“We are the sum total of our experiences”–not exactly sure
Most of us have heard the above quote. It sounds good, and I think I believe it. I have this friend of mine. He coaches youth league sports. He is as good of a coach, mentor, and person as you will find. He seems to have been born with the gift of contagious enthusiasm, optimism, and spunk. He makes life look easy, but only because he works his butt off to get what he wants, while people like me are busy complaining what we don’t have. This is his identity. This is who he is. I don’t know when it started, or how he obtained it, but he has it. This identity belongs to him.
We recently had a conversation regarding the players on his team. His question was this:
“How do I get my kids to play with that fire? How do I get them to love the sport, to be aggressive, to want to win?”
While I am far from having the answer to this question, it made me think about where my own fire originated. It made me reflect on where and when I developed enthusiasm and a will to win. Where did I find my identity, and how did it come to be? How did I become the different “things” that I am today? Where did I learn to place emphasis on one quality versus another, and believe myself to be good at some things, while bad at others? The answer that came to mind was this:
It was given to me.
It was given to me by others who showed me how to be. People who told me what I was.
Most of who I feel I am as a person, is because someone took the time to observe a quality and shine a light on it. A coach, teacher, parent, or friend took a particular quality, placed it under a microscope, and had me to believe that this “thing” about me was a quality worth noting, and therefore should be practiced and sharpened.
I watched my son, Grayson, learning to play basketball last year. As he is finding his way in this world, he is unsure of himself, and has no real way of bench-marking just exactly what areas he is strong, and where he is weak on the playing court. After one game last season, in front of his peers, Grayson’s coach said,
“Great job Grayson. You are doing excellent at rebounding, and you hustle as hard as anyone on the team”.
At that exact moment, my son become a hustler, whose emphasis was rebounding. It was a wonderful moment, and I have enjoyed, as well as appreciated, this moment ever since then. Because he was told that he hustles and rebounds well, he decided that he is a hustler and rebound-er. This was a gift given to him through another person’s words.
I remember my first year of football, I was scared to death. I faked an injury during my first two scrimmages and sat on the sideline crying, because I did not know what to do. I had no identity.
After about the third or fourth game, my coach called and left me a message to call him. As I nervously waited to hear what he had to say, he began to praise me. He said,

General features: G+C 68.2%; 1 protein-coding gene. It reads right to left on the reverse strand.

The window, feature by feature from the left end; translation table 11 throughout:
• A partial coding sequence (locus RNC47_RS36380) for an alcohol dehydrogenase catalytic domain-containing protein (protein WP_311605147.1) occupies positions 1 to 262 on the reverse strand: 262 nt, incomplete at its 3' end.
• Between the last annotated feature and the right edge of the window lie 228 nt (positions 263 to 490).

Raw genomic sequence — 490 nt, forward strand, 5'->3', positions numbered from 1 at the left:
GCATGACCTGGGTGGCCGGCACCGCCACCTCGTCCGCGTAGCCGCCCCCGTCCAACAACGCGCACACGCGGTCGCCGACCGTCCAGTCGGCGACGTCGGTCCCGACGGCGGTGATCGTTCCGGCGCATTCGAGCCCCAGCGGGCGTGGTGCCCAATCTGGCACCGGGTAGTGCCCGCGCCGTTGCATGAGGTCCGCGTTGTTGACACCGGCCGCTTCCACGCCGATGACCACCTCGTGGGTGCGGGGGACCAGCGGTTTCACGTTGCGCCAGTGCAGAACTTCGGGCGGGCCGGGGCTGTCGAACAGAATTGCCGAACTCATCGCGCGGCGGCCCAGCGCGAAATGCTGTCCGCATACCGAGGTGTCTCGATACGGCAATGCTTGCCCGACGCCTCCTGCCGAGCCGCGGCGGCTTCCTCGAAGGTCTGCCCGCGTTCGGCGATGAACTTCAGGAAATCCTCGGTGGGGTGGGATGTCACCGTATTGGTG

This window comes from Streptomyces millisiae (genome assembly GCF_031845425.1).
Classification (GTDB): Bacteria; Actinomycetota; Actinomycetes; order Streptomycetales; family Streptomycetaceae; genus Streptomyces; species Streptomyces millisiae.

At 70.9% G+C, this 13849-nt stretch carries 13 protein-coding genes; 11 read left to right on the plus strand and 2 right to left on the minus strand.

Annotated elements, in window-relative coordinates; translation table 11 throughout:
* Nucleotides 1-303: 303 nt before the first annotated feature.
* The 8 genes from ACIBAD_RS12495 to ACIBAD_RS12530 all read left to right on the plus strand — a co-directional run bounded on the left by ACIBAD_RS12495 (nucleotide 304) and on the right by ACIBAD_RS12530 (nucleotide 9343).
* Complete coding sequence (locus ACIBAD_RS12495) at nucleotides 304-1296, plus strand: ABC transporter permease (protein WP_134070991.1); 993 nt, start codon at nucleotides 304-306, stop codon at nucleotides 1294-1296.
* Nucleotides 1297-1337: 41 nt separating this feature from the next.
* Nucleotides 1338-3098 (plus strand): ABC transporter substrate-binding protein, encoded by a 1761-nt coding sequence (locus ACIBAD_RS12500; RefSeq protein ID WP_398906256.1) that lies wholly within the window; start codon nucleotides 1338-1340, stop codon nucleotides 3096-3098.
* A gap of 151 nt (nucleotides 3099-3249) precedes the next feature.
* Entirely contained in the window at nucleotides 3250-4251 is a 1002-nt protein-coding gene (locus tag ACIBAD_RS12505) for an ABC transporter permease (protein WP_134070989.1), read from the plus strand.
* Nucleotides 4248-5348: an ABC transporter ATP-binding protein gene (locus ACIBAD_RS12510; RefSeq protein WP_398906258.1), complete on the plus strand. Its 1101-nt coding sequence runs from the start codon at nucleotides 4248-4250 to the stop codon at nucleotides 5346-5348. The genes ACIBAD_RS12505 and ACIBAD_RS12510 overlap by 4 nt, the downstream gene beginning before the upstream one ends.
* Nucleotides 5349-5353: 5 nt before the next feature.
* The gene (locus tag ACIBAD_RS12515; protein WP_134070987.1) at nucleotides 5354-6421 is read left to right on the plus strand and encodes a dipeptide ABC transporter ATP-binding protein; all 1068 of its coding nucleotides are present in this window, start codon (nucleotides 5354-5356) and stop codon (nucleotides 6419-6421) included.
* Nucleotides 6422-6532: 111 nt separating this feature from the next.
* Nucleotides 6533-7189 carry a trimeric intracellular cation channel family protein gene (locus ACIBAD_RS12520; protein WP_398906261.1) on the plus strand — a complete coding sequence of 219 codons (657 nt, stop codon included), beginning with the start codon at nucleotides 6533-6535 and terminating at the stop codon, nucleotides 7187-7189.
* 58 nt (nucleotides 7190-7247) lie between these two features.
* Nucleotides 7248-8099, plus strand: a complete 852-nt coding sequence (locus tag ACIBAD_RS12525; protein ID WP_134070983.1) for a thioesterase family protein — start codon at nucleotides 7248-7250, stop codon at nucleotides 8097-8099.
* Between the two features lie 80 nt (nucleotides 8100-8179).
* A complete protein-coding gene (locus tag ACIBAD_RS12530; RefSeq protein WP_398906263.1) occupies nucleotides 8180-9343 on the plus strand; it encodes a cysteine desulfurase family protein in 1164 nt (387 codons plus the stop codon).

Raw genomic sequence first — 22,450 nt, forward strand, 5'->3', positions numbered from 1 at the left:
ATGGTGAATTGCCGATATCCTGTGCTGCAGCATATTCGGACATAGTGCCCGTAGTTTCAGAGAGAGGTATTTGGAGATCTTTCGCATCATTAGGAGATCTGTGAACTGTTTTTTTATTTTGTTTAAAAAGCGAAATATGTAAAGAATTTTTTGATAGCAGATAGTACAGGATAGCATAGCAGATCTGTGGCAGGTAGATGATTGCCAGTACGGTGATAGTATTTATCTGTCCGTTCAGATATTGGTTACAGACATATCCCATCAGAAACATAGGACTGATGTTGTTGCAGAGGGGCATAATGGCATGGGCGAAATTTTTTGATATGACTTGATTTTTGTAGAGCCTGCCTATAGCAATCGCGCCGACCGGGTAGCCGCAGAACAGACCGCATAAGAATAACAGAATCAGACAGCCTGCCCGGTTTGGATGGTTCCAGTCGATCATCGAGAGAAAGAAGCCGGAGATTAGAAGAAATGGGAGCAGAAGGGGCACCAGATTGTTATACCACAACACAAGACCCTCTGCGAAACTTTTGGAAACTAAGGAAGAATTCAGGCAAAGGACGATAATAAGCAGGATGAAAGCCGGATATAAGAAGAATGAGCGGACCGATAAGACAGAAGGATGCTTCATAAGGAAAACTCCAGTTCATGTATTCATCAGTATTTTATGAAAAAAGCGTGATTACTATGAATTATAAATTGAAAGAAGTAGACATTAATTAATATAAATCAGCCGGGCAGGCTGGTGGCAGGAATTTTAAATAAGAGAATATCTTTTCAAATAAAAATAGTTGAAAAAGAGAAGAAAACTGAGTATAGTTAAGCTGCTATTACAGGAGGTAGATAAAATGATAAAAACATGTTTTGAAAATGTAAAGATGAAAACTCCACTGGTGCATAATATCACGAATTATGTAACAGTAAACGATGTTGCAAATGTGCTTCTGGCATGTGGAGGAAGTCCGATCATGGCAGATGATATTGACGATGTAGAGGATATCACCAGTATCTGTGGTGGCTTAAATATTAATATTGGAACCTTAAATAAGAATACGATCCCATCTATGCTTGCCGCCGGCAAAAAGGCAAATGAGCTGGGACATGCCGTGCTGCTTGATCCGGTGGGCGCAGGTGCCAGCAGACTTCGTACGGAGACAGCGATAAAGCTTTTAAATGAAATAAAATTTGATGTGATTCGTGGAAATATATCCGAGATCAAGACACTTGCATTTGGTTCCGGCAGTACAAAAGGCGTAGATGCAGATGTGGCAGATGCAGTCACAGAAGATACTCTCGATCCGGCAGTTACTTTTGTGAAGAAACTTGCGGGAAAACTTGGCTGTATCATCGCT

“I watched you today. You were really tough out there. You played as hard-nosed as anyone out there, and I love how aggressive you were.”
At this moment, my identity was transformed. I immediately went from a scared, anxious, ball of tears, to a tough-nosed, aggressive athlete, who if nothing else, would play hard and hustle. I have carried this with me most of my life. Sure, the coach probably has a rotation of names that he called each week after every game, to give some variation of the same speech…but that didn’t change the result. This was a gift given to me through another person’s words.
I guess that my point is that I don’t believe that you can make a person be anything, but you can show them what it looks like. You can show them what it feels like to be that thing, and if they like it, they can strive to be that until it becomes part of their identity. You can help shape a person into something great. Your words, and your willingness to captivate a person’s attention, just long enough to tell them what you see, can change the entire course of their life.
Isn’t that exciting?
Isn’t that badass, that you can start shaping someone’s future right now?
Sadly, the same goes for the opposite. Be careful with your words, but be grateful that you hold so much power to do so many great things for others, just by telling them where you see greatness.
Unfortunately for teachers, coaches, parents, and mentors, the appreciation for their job well done will often not be recognized until many years down the line, if ever given credit at all. But, at some point, you will be remembered and appreciated for what it is that you did to enhance someone’s life. I appreciate all of the people in my life who have not made me be anything, but have shown me what it looks like to have various qualities, and made me believe that I possessed these qualities as well. Once I believed I had these qualities, it was only a matter of time before they became real.
Peace, Love, and all things Beef related,